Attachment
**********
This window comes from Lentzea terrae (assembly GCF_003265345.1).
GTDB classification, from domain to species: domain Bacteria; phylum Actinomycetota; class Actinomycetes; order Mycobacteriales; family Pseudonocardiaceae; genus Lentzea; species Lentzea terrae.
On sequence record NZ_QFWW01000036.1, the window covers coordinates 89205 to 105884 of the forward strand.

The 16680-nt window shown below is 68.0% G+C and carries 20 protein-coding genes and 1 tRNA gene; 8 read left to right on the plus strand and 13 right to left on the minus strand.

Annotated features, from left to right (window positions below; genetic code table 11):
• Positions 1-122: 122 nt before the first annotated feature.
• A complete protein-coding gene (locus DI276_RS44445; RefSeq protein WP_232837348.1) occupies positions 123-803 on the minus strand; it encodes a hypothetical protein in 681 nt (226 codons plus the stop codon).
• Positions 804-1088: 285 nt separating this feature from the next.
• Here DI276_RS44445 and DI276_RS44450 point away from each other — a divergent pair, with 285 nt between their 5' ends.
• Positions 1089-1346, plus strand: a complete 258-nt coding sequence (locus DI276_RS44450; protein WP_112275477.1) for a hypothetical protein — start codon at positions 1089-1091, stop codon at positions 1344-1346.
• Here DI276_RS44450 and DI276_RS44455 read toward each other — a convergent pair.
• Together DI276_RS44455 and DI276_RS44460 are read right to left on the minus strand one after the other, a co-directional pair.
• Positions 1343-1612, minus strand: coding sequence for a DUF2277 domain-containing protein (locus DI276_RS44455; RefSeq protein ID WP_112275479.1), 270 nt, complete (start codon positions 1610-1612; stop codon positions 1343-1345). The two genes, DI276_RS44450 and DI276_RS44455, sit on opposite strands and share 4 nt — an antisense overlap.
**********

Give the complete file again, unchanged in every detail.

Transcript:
This window comes from Lentzea terrae (assembly GCF_003265345.1).
GTDB classification, from domain to species: domain Bacteria; phylum Actinomycetota; class Actinomycetes; order Mycobacteriales; family Pseudonocardiaceae; genus Lentzea; species Lentzea terrae.
On sequence record NZ_QFWW01000036.1, the window covers coordinates 89205 to 105884 of the forward strand.

The 16680-nt window shown below is 68.0% G+C and carries 20 protein-coding genes and 1 tRNA gene; 8 read left to right on the plus strand and 13 right to left on the minus strand.

Annotated features, from left to right (window positions below; genetic code table 11):
• Positions 1-122: 122 nt before the first annotated feature.
• A complete protein-coding gene (locus DI276_RS44445; RefSeq protein WP_232837348.1) occupies positions 123-803 on the minus strand; it encodes a hypothetical protein in 681 nt (226 codons plus the stop codon).
• Positions 804-1088: 285 nt separating this feature from the next.
• Here DI276_RS44445 and DI276_RS44450 point away from each other — a divergent pair, with 285 nt between their 5' ends.
• Positions 1089-1346, plus strand: a complete 258-nt coding sequence (locus DI276_RS44450; protein WP_112275477.1) for a hypothetical protein — start codon at positions 1089-1091, stop codon at positions 1344-1346.
• Here DI276_RS44450 and DI276_RS44455 read toward each other — a convergent pair.
• Together DI276_RS44455 and DI276_RS44460 are read right to left on the minus strand one after the other, a co-directional pair.
• Positions 1343-1612, minus strand: coding sequence for a DUF2277 domain-containing protein (locus DI276_RS44455; RefSeq protein ID WP_112275479.1), 270 nt, complete (start codon positions 1610-1612; stop codon positions 1343-1345). The two genes, DI276_RS44450 and DI276_RS44455, sit on opposite strands and share 4 nt — an antisense overlap.